Slanty went to sleep in the black and woke in the black. And that was perfectly normal. He believed he was living and sleeping normal hours. Often he was, but the routine always slacked because he did not need time. After his supposed breakfast slurp of cider he partook upon his morning or evening walk with the dogs. There was little light and the poor weather made it seem to darken early and sure dogs don’t care when they are walked; they’ll make 3am or whatever time of day seem normal with those wagging tails. He returned to his dark den compelled by his addiction. He cracked open his last few tins of cider over the next few hours whilst chatting with Americans; this was interspersed with nihilistic YouTube videos and heavy metal music.
It should be bright out now he thought, he didn’t care to look though. Alcohol, dopamine and exhaustion combined together to drive him back to sleep. He woke refreshed, ready for his now daily evening trip to the shop to replenish his cider and vodka supply. But he wasn’t boring, sometimes he experimented with wine, but it lacked longevity; the cider was caffeinated and vodka gave him energy!
Dressed and decent he descended the slight incline of his driveway down towards the green that more steeply dropped to a cliff; that fell directly onto the beach, that then relented to the sea. His dog once jumped off that cliff chasing a tennis ball. After reaching the end of his driveway he swung a left. Now he was curving upwards through the middle class semi detached estate of Fancourt not Ferncourt. A grotty grey cement walled lane marked the boundary between his estate and the downwardly mobile one next by. Both estates were respectably middle class though. Back In the 1960’s the whole place was a huge potato field. A small strip of the potato field remained just east of The Bower at old Fancourt near the cliff. He glided up the slope of the grey 1970’s estate of Fancourt not Ferncourt, that gave a small overlook of the darkened town, before hitting the Skerries road. The local Costcutters shop was less than 5 minutes away. Now at the lollipops ladies spot he eyed left scheming. The road was completely void. So were all the streets. He attributed this rightly to good luck and good timing. Maybe a football match is on crossed his mind, crossing the road. With dimming eyes he entered the shop. He squinted; shook off the dark and adjusted to the light, before heading straight towards the drink. Nothing seemed out of place as he went to the checkout counter. He plonked the cans and a litre of vodka on the counter. But he felt alarmed at the female’s lipstick stained teeth’s puzzled look who was working the cashier.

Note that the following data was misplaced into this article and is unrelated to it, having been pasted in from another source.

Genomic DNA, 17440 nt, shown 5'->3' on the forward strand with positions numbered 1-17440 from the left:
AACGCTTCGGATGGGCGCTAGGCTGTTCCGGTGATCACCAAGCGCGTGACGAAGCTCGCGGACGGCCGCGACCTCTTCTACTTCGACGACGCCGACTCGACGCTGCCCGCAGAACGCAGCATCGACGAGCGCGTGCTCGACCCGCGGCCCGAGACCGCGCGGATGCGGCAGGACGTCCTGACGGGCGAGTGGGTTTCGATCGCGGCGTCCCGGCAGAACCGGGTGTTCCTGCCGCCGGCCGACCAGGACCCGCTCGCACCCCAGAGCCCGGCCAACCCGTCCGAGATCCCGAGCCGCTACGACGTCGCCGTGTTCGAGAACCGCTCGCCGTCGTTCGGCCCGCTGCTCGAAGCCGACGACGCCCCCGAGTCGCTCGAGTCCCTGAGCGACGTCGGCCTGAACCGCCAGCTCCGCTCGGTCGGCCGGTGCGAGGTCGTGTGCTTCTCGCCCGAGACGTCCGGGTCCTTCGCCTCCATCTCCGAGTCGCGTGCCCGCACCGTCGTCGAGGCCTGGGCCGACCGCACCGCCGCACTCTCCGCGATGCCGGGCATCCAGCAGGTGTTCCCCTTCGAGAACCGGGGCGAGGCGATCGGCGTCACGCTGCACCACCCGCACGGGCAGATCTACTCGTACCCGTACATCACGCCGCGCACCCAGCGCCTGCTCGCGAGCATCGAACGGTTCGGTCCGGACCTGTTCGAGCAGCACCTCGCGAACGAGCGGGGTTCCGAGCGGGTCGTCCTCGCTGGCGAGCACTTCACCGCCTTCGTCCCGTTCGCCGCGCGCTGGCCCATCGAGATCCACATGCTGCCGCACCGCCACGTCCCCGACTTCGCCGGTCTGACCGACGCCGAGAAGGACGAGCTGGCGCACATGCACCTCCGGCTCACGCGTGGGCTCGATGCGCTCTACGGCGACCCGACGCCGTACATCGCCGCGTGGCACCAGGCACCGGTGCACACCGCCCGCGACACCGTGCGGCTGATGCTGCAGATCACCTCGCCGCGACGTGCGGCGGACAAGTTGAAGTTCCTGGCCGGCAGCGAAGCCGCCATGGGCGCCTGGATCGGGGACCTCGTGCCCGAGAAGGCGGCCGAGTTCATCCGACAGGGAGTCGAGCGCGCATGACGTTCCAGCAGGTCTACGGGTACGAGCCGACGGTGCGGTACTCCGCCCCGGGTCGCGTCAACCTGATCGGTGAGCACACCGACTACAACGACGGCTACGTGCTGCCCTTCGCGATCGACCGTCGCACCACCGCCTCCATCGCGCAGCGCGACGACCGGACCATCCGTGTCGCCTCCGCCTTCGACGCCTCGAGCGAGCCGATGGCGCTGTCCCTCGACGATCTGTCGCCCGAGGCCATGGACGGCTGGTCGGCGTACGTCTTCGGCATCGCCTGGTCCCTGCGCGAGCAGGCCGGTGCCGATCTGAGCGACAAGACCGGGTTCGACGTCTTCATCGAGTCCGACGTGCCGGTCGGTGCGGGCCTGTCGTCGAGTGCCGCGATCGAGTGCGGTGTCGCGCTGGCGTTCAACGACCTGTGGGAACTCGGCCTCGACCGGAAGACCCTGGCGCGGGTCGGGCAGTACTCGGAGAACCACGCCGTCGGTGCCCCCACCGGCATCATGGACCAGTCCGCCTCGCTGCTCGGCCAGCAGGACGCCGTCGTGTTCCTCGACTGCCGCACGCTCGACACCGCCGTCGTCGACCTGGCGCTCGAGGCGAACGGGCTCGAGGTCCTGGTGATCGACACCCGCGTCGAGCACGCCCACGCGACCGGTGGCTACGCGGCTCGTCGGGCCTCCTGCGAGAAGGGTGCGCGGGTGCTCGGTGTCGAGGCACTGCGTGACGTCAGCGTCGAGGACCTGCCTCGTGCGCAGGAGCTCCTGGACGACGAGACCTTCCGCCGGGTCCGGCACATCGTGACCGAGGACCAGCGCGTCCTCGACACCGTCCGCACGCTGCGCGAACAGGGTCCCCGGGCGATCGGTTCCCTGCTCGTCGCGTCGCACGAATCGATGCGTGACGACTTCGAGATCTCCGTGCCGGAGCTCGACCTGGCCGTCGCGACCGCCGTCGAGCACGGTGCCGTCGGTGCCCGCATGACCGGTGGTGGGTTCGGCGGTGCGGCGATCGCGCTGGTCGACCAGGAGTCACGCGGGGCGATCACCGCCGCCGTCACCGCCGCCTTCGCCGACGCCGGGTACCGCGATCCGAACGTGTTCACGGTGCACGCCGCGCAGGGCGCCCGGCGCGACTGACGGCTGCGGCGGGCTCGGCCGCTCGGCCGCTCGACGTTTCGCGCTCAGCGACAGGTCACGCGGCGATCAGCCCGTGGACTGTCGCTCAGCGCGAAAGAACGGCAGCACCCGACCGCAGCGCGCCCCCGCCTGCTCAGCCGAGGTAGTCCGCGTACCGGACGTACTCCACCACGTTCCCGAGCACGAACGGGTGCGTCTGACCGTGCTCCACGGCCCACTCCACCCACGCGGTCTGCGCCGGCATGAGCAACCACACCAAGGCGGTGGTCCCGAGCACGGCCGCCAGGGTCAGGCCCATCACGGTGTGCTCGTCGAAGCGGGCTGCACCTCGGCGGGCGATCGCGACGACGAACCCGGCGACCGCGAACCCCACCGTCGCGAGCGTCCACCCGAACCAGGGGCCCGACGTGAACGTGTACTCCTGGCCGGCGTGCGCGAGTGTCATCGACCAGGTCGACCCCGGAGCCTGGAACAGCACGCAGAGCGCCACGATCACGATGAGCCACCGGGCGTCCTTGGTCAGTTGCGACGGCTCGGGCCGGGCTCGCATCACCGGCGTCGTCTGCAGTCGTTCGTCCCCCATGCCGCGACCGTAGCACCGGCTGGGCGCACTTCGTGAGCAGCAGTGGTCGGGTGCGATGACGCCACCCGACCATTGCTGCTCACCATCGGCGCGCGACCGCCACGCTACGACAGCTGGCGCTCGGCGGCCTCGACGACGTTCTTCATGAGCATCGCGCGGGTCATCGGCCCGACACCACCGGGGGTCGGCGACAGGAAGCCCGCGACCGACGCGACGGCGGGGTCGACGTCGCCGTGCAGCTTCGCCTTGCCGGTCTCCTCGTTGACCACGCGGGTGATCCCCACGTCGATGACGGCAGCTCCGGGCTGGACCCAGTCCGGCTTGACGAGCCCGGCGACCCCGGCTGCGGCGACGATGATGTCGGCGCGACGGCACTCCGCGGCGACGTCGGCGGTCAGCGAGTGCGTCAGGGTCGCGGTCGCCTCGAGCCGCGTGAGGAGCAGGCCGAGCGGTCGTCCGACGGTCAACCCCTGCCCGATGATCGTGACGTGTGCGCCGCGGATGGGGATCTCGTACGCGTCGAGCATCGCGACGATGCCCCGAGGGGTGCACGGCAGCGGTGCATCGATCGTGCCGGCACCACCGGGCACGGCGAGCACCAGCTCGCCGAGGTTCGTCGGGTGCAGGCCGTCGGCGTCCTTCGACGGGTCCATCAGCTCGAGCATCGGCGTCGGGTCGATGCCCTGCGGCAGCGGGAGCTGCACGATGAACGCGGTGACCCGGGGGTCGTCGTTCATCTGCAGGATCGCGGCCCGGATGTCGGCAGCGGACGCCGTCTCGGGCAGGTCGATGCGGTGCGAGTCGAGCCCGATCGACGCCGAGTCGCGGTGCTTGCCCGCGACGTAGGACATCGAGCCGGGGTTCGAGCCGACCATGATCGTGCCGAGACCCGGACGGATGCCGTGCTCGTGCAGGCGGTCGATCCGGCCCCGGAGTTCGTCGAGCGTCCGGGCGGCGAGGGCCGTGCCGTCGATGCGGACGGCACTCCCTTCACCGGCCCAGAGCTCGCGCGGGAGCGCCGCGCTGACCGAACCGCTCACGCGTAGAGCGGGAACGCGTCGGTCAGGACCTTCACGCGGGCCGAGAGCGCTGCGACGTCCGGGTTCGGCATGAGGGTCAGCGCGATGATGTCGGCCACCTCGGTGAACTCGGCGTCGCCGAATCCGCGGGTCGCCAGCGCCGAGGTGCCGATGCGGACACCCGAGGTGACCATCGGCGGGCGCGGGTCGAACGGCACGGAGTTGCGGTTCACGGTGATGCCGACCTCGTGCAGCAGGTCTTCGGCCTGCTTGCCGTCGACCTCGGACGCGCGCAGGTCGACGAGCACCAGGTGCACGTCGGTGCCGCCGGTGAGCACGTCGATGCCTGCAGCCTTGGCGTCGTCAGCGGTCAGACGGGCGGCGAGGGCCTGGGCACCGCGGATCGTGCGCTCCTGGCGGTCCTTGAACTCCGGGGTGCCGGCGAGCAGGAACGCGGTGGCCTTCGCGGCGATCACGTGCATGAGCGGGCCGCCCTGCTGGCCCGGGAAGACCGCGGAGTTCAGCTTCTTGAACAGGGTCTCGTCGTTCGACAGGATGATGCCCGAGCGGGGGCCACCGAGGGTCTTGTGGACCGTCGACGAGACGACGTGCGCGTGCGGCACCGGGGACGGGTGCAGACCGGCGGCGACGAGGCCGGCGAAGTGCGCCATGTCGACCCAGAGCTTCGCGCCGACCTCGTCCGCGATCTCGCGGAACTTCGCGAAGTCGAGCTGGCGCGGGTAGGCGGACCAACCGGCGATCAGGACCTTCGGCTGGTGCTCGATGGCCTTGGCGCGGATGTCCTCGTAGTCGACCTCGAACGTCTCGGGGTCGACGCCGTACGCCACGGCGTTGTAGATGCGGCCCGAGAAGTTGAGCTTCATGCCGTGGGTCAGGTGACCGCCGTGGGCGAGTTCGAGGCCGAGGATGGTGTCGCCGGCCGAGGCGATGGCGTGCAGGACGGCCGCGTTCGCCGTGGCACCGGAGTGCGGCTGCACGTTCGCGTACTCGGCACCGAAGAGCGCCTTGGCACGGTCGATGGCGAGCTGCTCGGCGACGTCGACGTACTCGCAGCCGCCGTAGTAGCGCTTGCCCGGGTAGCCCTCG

“IT’s ONLY 7AM!! I can’t sell you drink at this time!!” she blurted out bewildered. This had never happened before, not with a local anyway.
‘OH’ was all Slanty grunted in return, before darting out of the shop, blushing red. Later he succeeded in buying drink and washed away the ruminate cringe of embarrassment. Drink was still his saviour but would soon be his killer.
Author: Kevin Foy